The issues motivating the five candidates vying for the Santa Rosa school board range from making smart budget choices to expanding pre-school education to fostering stronger ties between local schools and their surrounding neighborhoods.
Laura González, a teacher and Santa Rosa School Board member, is an ardent advocate for people who entered the United States without permission in order to forge a better life. She terms them ‘undocumented immigrants.’ Steve Giraud of Petaluma, director of the NorCal Border Patrol Auxiliary, argues with equal fervor that those same people, whom he generally terms ‘illegal aliens,’ are, whatever their motivation, a risk to public health and safety and a drain on the U.S. economy. On Thursday, González and Giraud, seated next to each other at a forum convened by the county’s Commission on Human Rights, agreed on one thing that needs to happen in order to address the situation of the roughly 12 million people in the country illegally.
After hours of emotional and highly charged public discussion laced with accusations of racism and discrimination, the Santa Rosa school board voted shortly after 1 a.m. Thursday to close Doyle Park Elementary School and hand the campus over to the new French-American charter school. The vote was 4-2 in favor of closing Doyle Park at the end of the current school year.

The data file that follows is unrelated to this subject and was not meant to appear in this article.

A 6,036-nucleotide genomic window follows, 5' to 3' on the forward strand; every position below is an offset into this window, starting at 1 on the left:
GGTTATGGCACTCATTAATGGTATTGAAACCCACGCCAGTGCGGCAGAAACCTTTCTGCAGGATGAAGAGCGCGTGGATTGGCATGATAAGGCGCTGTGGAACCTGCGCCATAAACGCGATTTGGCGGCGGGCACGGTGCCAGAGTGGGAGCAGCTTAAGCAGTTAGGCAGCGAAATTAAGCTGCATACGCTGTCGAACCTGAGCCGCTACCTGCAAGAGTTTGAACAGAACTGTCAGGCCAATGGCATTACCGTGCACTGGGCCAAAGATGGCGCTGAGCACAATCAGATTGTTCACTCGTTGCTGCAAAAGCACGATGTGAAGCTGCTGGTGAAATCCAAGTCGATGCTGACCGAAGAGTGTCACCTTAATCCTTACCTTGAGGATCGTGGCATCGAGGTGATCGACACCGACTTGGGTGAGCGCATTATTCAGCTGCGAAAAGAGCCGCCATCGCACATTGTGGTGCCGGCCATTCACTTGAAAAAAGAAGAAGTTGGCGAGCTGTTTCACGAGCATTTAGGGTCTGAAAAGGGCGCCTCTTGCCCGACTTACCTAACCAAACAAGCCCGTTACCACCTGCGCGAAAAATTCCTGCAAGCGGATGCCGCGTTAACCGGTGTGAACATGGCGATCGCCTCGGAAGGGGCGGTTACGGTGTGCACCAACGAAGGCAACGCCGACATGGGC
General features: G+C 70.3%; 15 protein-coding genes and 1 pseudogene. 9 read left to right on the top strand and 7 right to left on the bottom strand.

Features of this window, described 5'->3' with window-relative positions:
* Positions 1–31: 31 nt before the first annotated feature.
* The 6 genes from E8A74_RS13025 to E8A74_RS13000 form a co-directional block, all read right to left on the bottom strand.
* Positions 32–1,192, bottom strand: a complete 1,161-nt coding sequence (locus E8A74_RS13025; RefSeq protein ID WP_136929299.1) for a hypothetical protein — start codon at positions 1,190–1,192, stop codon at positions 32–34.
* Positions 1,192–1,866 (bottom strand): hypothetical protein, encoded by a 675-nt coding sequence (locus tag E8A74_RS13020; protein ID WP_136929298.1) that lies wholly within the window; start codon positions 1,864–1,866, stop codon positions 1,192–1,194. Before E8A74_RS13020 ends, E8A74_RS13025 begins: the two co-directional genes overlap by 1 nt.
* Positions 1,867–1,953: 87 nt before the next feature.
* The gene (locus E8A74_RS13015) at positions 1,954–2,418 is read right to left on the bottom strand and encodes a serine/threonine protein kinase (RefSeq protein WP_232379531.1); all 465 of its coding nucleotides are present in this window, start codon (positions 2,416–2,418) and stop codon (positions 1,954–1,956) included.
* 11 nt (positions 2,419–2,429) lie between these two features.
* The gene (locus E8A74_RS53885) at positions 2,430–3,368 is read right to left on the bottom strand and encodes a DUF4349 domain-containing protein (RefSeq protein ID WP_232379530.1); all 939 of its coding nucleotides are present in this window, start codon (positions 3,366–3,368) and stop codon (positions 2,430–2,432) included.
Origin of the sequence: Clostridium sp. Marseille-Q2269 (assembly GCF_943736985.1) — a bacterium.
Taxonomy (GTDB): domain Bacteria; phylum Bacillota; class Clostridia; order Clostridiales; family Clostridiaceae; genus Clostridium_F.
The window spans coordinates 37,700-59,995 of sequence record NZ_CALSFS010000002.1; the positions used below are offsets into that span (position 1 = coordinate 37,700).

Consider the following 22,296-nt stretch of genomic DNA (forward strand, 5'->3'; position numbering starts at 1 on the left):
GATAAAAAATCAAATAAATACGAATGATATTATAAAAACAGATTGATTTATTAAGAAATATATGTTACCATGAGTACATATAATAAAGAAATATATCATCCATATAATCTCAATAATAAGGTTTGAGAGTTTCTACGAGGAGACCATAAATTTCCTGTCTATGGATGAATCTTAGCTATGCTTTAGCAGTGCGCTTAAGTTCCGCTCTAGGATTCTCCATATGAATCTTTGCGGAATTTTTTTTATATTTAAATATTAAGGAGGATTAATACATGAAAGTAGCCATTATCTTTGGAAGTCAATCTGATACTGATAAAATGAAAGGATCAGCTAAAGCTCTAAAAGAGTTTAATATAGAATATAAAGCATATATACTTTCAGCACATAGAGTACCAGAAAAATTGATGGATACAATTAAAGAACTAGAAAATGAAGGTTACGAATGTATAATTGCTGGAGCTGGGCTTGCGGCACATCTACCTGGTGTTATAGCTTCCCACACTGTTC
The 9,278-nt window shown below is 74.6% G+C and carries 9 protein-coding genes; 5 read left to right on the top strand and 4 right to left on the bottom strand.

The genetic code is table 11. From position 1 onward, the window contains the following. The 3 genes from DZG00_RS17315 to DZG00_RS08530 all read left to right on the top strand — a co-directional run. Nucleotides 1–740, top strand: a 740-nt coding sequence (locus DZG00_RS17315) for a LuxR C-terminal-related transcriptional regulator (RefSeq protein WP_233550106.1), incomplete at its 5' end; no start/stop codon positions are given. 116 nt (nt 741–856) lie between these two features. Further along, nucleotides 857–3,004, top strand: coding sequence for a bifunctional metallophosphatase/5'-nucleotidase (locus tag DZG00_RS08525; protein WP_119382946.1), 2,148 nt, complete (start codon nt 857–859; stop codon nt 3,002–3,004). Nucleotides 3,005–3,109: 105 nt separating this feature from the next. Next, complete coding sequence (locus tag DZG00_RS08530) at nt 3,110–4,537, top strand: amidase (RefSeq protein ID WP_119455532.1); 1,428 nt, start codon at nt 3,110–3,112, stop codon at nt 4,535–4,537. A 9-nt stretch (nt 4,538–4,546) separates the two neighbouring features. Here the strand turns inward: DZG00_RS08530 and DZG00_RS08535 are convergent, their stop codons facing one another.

The Santa Rosa City Schools board is expected today to once again vote on the closure of Doyle Park Elementary School. The vote comes just weeks after board members deadlocked over closing the school. But pressure to find a suitable campus for a French-American charter school has put the proposal to close Doyle Park back on the table.
A controversial proposal to close Doyle Park Elementary School failed Wednesday night after the Santa Rosa school board did not have enough votes to go forward. The proposal, which generated a huge community outburst after being presented last month, would have shuttered the 61-year-old campus at the end of the school year.
Santa Rosa City Schools Superintendent Sharon Liddell announced Friday she will resign effective June 30. Liddell, who turns 65 next month, has been with Sonoma County’s largest school district since 2003. She became superintendent in 2005. “This is something I have been thinking about for a number of months,” she said. “I have some goals I’d like to achieve.”
Sonoma County’s largest school district is examining how it elects its school board members as other districts across California move to broaden their representation — and avoid litigation. Santa Rosa City Schools plans to examine whether the current way trustees are elected disenfranchises minority voters and fails to comply with the California Voting Rights Act. Currently, all seven members of Santa Rosa’s board live on the east side of Highway 101, and three of the seven live in Fountaingrove.
Santa Rosa City Schools trustees Wednesday night cut two days from the 2011-12 school year, eliminated six librarian positions and slashed office support across the district to reach its $3 million budget-reduction goal. Trustees also targeted an additional $5 million in cuts should a handful of statewide tax extensions either fail to make the ballot or be rejected by voters in June.
Santa Rosa City Schools officials are sharpening their scalpels again. On Wednesday night, they will consider cutting school days from next year’s calendar, increasing class sizes and reducing administrative and support jobs. Sonoma County’s largest school district, which made $1.4 million in cuts earlier this month, expects to cut an additional $1.6 million from the upcoming school year – and the total could soar to $8 million. See what’s on the table.